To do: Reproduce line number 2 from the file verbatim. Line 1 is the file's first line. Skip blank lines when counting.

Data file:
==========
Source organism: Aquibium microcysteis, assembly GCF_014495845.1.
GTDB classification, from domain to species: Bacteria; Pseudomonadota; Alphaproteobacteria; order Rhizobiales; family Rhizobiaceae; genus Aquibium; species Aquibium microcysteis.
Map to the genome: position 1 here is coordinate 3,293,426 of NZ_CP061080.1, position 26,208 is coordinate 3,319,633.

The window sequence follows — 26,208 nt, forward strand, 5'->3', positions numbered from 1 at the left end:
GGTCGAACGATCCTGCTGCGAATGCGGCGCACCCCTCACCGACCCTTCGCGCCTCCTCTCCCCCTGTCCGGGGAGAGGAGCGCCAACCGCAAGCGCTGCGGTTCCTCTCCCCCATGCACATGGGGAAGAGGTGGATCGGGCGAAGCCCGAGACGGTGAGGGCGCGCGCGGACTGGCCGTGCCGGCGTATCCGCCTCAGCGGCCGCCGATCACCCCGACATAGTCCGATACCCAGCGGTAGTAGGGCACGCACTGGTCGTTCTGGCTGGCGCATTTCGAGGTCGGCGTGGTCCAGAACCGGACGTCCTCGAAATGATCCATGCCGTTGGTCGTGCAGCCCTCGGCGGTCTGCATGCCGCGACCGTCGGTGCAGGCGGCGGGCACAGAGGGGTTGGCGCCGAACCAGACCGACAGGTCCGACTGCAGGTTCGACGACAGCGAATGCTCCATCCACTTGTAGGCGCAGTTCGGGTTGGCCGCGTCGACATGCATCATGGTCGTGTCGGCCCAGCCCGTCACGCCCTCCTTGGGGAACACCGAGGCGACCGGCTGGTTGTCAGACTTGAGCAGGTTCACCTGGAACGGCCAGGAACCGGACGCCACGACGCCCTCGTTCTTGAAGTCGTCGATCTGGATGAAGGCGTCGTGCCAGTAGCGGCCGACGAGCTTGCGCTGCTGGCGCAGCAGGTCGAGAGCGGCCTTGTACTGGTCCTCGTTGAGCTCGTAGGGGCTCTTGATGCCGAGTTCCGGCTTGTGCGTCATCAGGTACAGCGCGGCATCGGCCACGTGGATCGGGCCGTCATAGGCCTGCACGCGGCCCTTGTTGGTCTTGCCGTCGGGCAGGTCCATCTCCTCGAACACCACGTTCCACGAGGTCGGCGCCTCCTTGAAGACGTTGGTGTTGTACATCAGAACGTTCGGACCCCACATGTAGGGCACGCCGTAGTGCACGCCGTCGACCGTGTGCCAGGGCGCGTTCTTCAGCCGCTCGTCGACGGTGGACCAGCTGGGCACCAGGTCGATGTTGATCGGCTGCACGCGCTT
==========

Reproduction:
GTDB classification, from domain to species: Bacteria; Pseudomonadota; Alphaproteobacteria; order Rhizobiales; family Rhizobiaceae; genus Aquibium; species Aquibium microcysteis.